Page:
Topics Related to Ancient Greece > Points to Know About Greek History
Greece, now a country in the Aegean, was a collection of independent city-states or poleis in antiquity that we know about archaeologically from the Bronze Age on. These poleis fought among one another and against bigger external forces, especially the Persians. Eventually, they were conquered by their neighbors to the north and then later became part of the Roman Empire. After the western Roman Empire fell, the Greek-speaking area of the Empire continued until 1453, when it fell to the Turks.
Before Greek Writing - Prehistoric Greece
Greeks set up colonies for many reasons, including trade and to provide land for the landless. They held close ties to the mother city.
Early Athens had the household or oikos as its basic unit. There were also progressively larger groups, genos, phratry, and tribe. Three phratries formed a tribe (or phylai) headed by a tribal king. The earliest known function of the tribes was military. They were corporate bodies with their own priests and officials, as well as military and administrative units. There were four original tribes in Athens.
The civic life of ancient Athens was in the agora, like the Romans' forum. The Acropolis housed the temple of the patron goddess Athena, and had, since early times, been a protected area. Long walls extending to the harbor prevented the Athenians from starving in case they were besieged.
Originally kings ruled the Greek states, but as they urbanized, the kings were replaced by a rule by the nobles, an oligarchy. In Sparta, the kings remained, possibly because they didn't have too much power since the power was split in 2, but elsewhere the kings were replaced.
Land Shortage was among the precipitating factors leading to the rise of democracy in Athens. So was the rise of the non-equestrian army. Cylon and Draco helped create a uniform law code for all Athenians that furthered the progress to democracy. Then came the poet politician Solon, who set up a constitution, followed by Cleisthenes, who had to iron out the problems Solon left behind, and in the process increased from 4 to 10 the number of tribes.
Sparta started with small city-states (poleis) and tribal kings, like Athens, but it developed differently. It forced the native population on the neighboring land to work for the Spartans, and it maintained kings alongside an aristocratic oligarchy. The fact that it had two kings may have been what saved the institution since each king could have prevented the other from becoming too abusive of his power. Sparta was known for its lack of luxury and physically strong population. It was also known as the one place in Greece where women had some power and could own property.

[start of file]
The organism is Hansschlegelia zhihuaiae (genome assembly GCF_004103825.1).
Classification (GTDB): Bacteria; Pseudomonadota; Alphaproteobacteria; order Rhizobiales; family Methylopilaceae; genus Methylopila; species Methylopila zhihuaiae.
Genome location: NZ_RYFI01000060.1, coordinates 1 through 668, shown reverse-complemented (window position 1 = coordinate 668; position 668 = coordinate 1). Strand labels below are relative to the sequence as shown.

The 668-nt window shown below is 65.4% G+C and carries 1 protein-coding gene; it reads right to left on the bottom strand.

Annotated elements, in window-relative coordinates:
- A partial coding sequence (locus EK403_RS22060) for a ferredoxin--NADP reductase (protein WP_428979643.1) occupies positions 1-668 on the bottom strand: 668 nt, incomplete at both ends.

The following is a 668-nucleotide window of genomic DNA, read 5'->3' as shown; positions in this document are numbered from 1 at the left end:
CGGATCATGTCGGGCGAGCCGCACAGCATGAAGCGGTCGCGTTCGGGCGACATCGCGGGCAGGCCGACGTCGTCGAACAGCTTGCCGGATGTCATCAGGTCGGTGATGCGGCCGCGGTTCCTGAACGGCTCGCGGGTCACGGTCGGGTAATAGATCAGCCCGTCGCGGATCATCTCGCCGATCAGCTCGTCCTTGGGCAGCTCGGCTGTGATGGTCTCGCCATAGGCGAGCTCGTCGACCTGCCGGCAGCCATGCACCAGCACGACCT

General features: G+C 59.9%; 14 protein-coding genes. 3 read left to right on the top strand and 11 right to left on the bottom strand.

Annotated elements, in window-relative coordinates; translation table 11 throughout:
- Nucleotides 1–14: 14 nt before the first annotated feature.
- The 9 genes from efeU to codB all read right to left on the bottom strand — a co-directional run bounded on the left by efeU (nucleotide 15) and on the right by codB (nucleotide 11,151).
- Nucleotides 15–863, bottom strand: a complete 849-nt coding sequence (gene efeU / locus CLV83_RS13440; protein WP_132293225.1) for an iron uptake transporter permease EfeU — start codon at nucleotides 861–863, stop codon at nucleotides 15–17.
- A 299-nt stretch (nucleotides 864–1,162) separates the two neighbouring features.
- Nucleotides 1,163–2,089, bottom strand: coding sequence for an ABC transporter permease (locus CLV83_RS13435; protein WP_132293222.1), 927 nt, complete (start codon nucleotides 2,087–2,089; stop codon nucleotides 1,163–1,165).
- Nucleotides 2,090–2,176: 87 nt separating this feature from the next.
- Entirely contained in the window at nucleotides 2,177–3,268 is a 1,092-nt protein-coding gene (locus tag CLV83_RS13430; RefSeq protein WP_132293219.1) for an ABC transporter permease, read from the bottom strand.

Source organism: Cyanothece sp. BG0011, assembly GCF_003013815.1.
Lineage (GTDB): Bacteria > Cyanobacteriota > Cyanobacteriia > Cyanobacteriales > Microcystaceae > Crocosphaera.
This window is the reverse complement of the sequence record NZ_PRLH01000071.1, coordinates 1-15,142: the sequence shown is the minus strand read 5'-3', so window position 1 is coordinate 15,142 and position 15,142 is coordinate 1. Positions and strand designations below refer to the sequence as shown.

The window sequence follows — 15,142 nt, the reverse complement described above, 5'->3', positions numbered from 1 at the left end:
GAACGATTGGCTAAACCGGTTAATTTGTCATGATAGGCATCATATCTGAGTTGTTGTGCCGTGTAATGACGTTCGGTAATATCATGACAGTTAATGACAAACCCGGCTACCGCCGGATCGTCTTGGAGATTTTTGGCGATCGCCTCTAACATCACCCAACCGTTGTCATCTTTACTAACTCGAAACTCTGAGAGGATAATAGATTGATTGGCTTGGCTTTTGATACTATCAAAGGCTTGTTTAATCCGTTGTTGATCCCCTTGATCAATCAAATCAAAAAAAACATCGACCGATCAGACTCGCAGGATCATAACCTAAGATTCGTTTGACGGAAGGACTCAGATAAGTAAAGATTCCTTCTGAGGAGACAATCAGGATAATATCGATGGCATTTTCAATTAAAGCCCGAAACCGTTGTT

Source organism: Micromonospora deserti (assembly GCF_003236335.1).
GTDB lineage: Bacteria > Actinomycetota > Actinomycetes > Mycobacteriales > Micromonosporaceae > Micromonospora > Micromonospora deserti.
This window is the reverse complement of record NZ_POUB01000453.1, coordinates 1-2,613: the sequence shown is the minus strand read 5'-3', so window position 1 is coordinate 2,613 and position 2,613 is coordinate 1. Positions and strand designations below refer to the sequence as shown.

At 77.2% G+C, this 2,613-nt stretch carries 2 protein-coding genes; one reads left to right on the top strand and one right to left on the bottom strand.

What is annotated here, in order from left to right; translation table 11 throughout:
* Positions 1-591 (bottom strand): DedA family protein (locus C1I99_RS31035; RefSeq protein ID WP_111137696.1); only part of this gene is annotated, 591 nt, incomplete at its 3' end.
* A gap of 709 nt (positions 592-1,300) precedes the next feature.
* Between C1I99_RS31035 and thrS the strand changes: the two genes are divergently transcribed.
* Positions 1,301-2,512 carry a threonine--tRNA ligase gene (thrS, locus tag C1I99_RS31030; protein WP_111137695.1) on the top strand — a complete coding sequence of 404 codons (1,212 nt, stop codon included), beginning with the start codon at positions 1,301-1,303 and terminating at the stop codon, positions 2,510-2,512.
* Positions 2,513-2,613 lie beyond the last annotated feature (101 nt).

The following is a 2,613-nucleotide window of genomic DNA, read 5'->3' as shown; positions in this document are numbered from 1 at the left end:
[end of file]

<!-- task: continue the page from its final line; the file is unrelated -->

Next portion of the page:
The Persian Wars are usually dated 492-449/448 B.C. However, conflict started between the Greek poleis in Ionia and the Persian Empire before 499 B.C. There were two mainland invasions of Greece, in 490 (under King Darius) and 480-479 B.C. (under King Xerxes). The Persian Wars ended with the Peace of Callias of 449, but by this time, and as a result of actions taken in Persian War battles, Athens had developed her own empire. Conflict mounted between the Athenians and the allies of Sparta. This conflict would lead to the Peloponnesian War.
Greeks were also involved in conflict with the Persians when they hired on as mercenaries of King Cyrus (401-399) and Persians aided the Spartans during the Peloponnesian War.
The Peloponnesian League was an alliance of mostly the city-states of the Peloponnese led by Sparta. Formed in the 6th century, it became one of the two sides fighting during the Peloponnesian War (431-404).
The Peloponnesian War (431-404) was fought between two groups of Greek allies. One was the Peloponnesian League, which had Sparta as its leader and included Corinth. The other leader was Athens who had control of the Delian League. The Athenians lost, putting an effective end to the Classical Age of Greece. Sparta dominated the Greek world.
Thucydides and Xenophon are the major contemporary sources on the Peloponnesian War.
Philip and Alexander the Great - Macedonian Conquerors of Greece
Philip II (382 - 336 B.C.) with his son Alexander the Great conquered the Greeks and expanded the empire, taking Thrace, Thebes, Syria, Phoenicia, Mesopotamia, Assyria, Egypt, and on to the Punjab, in northern India. Alexander founded possibly more than 70 cities throughout the Mediterranean region and east to India, spreading trade and the culture of the Greeks wherever he went.
When Alexander the Great died, his empire was divided in three parts: Macedonia and Greece, ruled by Antigonus, founder of the Antigonid dynasty; the Near East, ruled by Seleucus, founder of the Seleucid dynasty; and Egypt, where the general Ptolemy started the Ptolemid dynasty. The empire was wealthy thanks to the conquered Persians. With this wealth, building and other cultural programs were established in each region.
Greece was at odds with Macedonia, again, and sought the help of the budding Roman Empire. It came, helped them get rid of the northern menace, but when they were called back repeatedly, their policy gradually changed and Greece became part of the Roman Empire.
The fourth century A.D. Roman emperor Constantine established a capital city in Greece, at Constantinople or Byzantium. When the Roman Empire "fell" in the following century, only the western emperor Romulus Augustulus was deposed. The Byzantine Greek-speaking part of the empire continued until it fell to the Ottoman Turks about a millennium later in 1453.